Inadequate information provided to young people

As the children grew older, their need for more extensive and detailed knowledge would also grow. The informants rarely engaged with teenagers and young adults about the disease. This could be due to insufficient knowledge about their own disease or that they felt it was difficult to convey this information. One of the informants said: ‘It’s difficult to explain it to the children, I hardly understand it myself’ (no. 11).

The informants had not been alert to their children’s need for more detailed information as they grew older. If the children did not raise any questions, the informants would forget or avoid providing further details as the children grew. Several believed that they had mentioned to the children that the name of their disorder was CF, but the disease was never referred to as CF in day-to-day life.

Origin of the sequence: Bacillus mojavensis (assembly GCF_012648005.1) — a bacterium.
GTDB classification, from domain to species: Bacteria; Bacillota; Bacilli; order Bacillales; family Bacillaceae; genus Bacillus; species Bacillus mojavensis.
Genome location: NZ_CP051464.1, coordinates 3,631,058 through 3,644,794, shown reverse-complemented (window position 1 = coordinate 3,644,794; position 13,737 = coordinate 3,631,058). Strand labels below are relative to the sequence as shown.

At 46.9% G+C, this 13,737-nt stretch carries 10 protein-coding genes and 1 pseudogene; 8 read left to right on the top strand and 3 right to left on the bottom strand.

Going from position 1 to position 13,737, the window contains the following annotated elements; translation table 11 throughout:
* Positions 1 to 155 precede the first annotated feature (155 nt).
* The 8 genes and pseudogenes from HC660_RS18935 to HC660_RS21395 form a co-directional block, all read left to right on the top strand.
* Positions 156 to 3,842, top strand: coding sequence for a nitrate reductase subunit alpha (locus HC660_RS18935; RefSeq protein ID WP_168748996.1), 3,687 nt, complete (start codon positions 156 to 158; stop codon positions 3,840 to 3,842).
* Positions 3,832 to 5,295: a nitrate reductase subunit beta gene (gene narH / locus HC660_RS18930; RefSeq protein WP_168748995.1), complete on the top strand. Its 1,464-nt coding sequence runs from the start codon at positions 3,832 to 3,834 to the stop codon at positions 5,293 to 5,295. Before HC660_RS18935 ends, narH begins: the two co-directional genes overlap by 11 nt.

Genetics is part of the curriculum in lower secondary school, and CF is an example of an inherited disease. Some of the children had been taught about CF at school, and one informant reported that her teenager had said: ‘People with CF die before adulthood, and they can’t have children. The teenager came home from school and wondered when I was going to die’ (no. 5).

Most of the informants had been unaware that this age group are taught about genetics at school. It was difficult for the parents to adjust information to their children’s age and level of maturity.

Expectations of the health service